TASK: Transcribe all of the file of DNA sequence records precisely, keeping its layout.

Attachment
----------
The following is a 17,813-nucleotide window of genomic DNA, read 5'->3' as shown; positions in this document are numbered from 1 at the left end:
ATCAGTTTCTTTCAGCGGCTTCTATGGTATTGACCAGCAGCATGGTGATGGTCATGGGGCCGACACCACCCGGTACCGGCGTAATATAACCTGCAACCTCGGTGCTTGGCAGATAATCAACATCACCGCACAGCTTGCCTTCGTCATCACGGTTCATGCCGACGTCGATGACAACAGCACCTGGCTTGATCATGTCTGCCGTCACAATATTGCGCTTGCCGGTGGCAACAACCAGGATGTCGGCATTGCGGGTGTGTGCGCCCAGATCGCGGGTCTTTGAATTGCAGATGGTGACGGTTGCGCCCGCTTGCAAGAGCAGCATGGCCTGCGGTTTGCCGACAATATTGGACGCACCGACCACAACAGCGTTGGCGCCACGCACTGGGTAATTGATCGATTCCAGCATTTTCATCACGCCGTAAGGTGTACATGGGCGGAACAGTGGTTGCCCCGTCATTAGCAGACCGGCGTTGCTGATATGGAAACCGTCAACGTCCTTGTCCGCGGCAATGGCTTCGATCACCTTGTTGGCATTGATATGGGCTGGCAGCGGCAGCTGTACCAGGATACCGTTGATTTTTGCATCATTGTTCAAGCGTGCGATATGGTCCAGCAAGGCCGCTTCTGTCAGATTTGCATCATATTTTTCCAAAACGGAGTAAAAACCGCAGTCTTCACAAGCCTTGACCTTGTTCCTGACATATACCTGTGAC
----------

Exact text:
The following is a 17,813-nucleotide window of genomic DNA, read 5'->3' as shown; positions in this document are numbered from 1 at the left end:
ATCAGTTTCTTTCAGCGGCTTCTATGGTATTGACCAGCAGCATGGTGATGGTCATGGGGCCGACACCACCCGGTACCGGCGTAATATAACCTGCAACCTCGGTGCTTGGCAGATAATCAACATCACCGCACAGCTTGCCTTCGTCATCACGGTTCATGCCGACGTCGATGACAACAGCACCTGGCTTGATCATGTCTGCCGTCACAATATTGCGCTTGCCGGTGGCAACAACCAGGATGTCGGCATTGCGGGTGTGTGCGCCCAGATCGCGGGTCTTTGAATTGCAGATGGTGACGGTTGCGCCCGCTTGCAAGAGCAGCATGGCCTGCGGTTTGCCGACAATATTGGACGCACCGACCACAACAGCGTTGGCGCCACGCACTGGGTAATTGATCGATTCCAGCATTTTCATCACGCCGTAAGGTGTACATGGGCGGAACAGTGGTTGCCCCGTCATTAGCAGACCGGCGTTGCTGATATGGAAACCGTCAACGTCCTTGTCCGCGGCAATGGCTTCGATCACCTTGTTGGCATTGATATGGGCTGGCAGCGGCAGCTGTACCAGGATACCGTTGATTTTTGCATCATTGTTCAAGCGTGCGATATGGTCCAGCAAGGCCGCTTCTGTCAGATTTGCATCATATTTTTCCAAAACGGAGTAAAAACCGCAGTCTTCACAAGCCTTGACCTTGTTCCTGACATATACCTGTGAC